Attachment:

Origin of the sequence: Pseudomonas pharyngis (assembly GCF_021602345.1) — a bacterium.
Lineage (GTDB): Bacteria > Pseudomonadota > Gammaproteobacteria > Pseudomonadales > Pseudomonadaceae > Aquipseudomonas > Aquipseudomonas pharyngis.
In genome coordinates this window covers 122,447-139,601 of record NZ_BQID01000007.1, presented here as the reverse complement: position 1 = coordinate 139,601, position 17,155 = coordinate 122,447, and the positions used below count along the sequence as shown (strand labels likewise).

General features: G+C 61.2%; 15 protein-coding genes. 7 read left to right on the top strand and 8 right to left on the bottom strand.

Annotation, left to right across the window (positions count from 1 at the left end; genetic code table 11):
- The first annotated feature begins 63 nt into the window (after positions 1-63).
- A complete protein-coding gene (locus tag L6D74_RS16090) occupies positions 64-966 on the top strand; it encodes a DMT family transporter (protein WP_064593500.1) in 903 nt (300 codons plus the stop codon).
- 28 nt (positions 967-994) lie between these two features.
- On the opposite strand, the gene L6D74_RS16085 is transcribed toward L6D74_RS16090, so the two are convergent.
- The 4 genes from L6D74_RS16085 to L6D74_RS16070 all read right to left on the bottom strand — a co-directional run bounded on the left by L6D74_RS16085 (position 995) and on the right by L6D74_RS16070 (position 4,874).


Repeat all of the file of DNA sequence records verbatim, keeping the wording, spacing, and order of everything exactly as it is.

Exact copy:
Origin of the sequence: Pseudomonas pharyngis (assembly GCF_021602345.1) — a bacterium.
Lineage (GTDB): Bacteria > Pseudomonadota > Gammaproteobacteria > Pseudomonadales > Pseudomonadaceae > Aquipseudomonas > Aquipseudomonas pharyngis.
In genome coordinates this window covers 122,447-139,601 of record NZ_BQID01000007.1, presented here as the reverse complement: position 1 = coordinate 139,601, position 17,155 = coordinate 122,447, and the positions used below count along the sequence as shown (strand labels likewise).

General features: G+C 61.2%; 15 protein-coding genes. 7 read left to right on the top strand and 8 right to left on the bottom strand.

Annotation, left to right across the window (positions count from 1 at the left end; genetic code table 11):
- The first annotated feature begins 63 nt into the window (after positions 1-63).
- A complete protein-coding gene (locus tag L6D74_RS16090) occupies positions 64-966 on the top strand; it encodes a DMT family transporter (protein WP_064593500.1) in 903 nt (300 codons plus the stop codon).
- 28 nt (positions 967-994) lie between these two features.
- On the opposite strand, the gene L6D74_RS16085 is transcribed toward L6D74_RS16090, so the two are convergent.
- The 4 genes from L6D74_RS16085 to L6D74_RS16070 all read right to left on the bottom strand — a co-directional run bounded on the left by L6D74_RS16085 (position 995) and on the right by L6D74_RS16070 (position 4,874).